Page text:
Publication details [#4701]


In this paper, the author discusses the problem of what implications the interference of phonological memory has in simultaneous interpreting. Isham reports on an experimental study with undergraduate students including a listening task, a concurrent articulation task, and a dichotomous listening task. The result showed a disadvantage for the concurrent articulation condition as compared to the other conditions, while there was no difference between these two. The interpretation of this study and its implications for simultaneous interpreting between two oral languages is that it is not the two incoming speech streams per se that interfere with phonological memory, but rather the fact when the vocal tract is engaged in articulation, as it is in the concurrent articulation task, there is no room for refreshing the phonological form of the incoming signal through sub-vocal rehearsal, which results in a decay of its trace.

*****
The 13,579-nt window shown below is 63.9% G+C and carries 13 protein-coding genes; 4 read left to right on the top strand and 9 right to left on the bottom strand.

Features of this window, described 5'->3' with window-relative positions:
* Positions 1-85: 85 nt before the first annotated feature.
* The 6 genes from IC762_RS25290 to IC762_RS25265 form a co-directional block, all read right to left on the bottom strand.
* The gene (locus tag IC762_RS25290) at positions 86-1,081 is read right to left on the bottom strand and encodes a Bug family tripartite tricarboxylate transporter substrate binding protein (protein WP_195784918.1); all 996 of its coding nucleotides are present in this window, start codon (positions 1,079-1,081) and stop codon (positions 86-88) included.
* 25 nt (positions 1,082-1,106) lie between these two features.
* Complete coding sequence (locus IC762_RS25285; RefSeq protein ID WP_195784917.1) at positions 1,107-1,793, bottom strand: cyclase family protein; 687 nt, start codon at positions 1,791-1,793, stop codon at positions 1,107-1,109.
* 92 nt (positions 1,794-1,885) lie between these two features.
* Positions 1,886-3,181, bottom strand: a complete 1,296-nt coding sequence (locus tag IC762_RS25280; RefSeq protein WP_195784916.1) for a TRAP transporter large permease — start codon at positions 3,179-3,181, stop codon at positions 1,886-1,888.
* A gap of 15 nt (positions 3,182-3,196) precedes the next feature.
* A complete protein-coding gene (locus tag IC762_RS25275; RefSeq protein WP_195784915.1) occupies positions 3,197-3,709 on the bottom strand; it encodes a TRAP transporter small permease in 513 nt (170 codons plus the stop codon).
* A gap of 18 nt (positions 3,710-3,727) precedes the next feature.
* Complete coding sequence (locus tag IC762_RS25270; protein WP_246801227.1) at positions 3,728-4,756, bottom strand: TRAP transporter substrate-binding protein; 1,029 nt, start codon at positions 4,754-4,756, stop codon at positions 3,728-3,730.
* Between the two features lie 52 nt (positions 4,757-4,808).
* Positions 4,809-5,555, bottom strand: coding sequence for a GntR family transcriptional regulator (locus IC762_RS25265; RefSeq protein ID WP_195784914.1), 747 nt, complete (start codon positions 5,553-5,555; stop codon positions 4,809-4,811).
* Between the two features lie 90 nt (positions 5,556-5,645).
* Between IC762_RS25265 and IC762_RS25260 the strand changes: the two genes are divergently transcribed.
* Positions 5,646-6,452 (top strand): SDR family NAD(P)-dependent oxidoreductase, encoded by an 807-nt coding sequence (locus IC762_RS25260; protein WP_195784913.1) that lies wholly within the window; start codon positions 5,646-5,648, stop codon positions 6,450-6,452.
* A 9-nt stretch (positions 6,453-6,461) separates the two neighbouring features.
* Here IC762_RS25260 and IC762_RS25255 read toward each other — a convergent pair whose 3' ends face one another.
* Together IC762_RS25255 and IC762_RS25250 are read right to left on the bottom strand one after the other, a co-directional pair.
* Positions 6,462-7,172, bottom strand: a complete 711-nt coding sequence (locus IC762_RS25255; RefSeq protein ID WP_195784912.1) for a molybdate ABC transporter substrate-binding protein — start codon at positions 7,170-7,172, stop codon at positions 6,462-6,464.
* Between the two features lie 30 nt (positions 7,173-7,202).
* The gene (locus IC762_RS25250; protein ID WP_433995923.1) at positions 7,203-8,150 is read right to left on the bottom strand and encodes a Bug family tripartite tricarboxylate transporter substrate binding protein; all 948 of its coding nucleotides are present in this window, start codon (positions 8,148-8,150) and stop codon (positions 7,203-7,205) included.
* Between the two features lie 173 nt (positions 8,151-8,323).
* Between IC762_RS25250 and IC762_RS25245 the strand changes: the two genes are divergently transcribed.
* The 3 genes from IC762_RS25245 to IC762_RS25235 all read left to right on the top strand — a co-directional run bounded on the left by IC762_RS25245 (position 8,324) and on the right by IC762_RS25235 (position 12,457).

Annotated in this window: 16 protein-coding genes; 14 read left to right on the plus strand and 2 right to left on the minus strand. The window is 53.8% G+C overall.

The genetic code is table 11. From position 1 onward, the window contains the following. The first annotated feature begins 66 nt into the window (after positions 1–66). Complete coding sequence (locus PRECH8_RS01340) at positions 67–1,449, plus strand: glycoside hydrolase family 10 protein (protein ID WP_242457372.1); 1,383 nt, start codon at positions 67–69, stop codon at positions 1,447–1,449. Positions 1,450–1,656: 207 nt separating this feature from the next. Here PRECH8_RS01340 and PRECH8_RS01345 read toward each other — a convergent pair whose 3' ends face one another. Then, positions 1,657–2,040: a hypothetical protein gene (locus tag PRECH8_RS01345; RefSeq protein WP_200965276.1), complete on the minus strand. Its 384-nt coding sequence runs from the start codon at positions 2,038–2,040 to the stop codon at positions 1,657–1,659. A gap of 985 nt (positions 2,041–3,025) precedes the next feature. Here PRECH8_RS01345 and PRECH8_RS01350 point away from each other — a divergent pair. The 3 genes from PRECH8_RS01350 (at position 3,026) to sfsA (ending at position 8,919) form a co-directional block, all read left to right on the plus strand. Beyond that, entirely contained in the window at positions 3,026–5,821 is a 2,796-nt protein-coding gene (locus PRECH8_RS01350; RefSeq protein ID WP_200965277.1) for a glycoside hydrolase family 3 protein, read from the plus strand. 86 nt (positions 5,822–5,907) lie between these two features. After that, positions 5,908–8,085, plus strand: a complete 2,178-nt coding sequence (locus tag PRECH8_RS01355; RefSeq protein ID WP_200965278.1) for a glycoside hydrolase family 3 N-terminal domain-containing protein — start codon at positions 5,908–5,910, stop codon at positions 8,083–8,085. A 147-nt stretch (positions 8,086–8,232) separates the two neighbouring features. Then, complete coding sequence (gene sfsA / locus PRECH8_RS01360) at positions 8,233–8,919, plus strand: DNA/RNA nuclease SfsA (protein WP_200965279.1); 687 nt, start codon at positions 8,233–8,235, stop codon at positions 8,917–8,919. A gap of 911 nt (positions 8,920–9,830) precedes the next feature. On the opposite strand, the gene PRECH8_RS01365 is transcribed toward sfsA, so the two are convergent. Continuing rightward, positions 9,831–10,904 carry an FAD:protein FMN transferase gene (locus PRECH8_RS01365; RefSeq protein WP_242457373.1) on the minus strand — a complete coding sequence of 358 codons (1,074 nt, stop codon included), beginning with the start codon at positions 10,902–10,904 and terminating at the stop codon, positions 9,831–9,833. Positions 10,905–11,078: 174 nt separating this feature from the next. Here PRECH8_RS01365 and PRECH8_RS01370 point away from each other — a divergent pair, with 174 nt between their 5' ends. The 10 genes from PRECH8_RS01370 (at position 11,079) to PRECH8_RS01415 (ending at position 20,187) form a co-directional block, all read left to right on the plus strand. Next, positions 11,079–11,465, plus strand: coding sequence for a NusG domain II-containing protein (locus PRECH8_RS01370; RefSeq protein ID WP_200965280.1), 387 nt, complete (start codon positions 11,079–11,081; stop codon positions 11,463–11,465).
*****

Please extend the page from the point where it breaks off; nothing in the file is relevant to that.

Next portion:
Source : Based on publisher information